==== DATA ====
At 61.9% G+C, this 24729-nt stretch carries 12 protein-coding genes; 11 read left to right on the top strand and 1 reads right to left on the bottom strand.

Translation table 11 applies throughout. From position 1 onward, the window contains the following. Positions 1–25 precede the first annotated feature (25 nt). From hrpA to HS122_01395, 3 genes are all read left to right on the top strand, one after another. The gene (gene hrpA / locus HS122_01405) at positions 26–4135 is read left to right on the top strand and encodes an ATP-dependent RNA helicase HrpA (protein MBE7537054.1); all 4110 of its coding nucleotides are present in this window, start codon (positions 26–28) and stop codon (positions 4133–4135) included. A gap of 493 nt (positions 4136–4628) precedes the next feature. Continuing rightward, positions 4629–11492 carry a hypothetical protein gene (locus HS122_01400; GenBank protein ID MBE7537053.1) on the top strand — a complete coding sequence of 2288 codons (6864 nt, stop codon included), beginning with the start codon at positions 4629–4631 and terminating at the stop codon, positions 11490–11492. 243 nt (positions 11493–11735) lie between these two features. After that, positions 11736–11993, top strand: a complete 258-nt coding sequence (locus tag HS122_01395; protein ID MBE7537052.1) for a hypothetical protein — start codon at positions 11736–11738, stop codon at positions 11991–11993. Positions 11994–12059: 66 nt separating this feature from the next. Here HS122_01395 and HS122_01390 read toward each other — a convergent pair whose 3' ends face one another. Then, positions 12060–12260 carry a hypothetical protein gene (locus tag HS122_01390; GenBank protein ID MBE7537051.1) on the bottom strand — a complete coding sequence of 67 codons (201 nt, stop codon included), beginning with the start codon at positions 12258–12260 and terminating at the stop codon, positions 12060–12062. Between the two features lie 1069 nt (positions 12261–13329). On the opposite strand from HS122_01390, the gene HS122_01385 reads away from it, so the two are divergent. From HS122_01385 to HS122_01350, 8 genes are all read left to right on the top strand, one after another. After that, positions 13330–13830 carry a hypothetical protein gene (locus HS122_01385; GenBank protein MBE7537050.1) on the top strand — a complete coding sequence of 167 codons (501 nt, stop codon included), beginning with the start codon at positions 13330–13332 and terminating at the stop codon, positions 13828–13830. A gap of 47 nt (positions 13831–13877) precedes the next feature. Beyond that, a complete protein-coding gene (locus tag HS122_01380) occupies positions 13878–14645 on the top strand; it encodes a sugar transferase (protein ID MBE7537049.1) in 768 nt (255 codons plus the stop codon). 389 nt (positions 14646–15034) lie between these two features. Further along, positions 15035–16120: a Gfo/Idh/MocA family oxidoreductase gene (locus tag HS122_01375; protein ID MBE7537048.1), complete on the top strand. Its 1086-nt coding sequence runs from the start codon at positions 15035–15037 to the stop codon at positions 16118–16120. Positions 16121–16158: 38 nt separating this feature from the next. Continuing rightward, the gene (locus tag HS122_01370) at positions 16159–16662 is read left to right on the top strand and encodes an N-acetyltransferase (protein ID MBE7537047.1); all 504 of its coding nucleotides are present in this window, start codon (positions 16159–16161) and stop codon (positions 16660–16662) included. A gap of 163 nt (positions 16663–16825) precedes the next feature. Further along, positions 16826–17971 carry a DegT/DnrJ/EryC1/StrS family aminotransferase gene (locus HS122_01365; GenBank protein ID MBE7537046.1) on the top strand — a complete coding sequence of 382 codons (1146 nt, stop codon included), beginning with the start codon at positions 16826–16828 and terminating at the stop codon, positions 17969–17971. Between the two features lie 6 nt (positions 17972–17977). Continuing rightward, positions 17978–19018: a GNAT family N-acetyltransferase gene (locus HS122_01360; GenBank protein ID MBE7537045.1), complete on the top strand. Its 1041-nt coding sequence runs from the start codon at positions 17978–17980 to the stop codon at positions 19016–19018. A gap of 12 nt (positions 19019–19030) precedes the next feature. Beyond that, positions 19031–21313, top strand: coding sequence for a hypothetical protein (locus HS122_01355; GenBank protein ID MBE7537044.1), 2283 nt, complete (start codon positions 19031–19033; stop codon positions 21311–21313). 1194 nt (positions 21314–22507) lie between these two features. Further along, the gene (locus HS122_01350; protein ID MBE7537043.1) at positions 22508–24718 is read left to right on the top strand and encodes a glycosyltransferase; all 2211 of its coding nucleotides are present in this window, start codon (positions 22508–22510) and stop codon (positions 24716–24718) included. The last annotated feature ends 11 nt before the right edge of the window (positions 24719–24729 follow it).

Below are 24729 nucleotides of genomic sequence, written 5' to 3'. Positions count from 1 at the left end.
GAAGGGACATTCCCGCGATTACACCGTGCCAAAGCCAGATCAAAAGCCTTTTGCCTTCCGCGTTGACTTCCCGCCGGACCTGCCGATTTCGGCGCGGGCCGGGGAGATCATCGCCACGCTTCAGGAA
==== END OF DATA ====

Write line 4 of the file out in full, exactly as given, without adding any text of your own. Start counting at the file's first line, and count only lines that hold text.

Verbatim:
GAAGGGACATTCCCGCGATTACACCGTGCCAAAGCCAGATCAAAAGCCTTTTGCCTTCCGCGTTGACTTCCCGCCGGACCTGCCGATTTCGGCGCGGGCCGGGGAGATCATCGCCACGCTTCAGGAA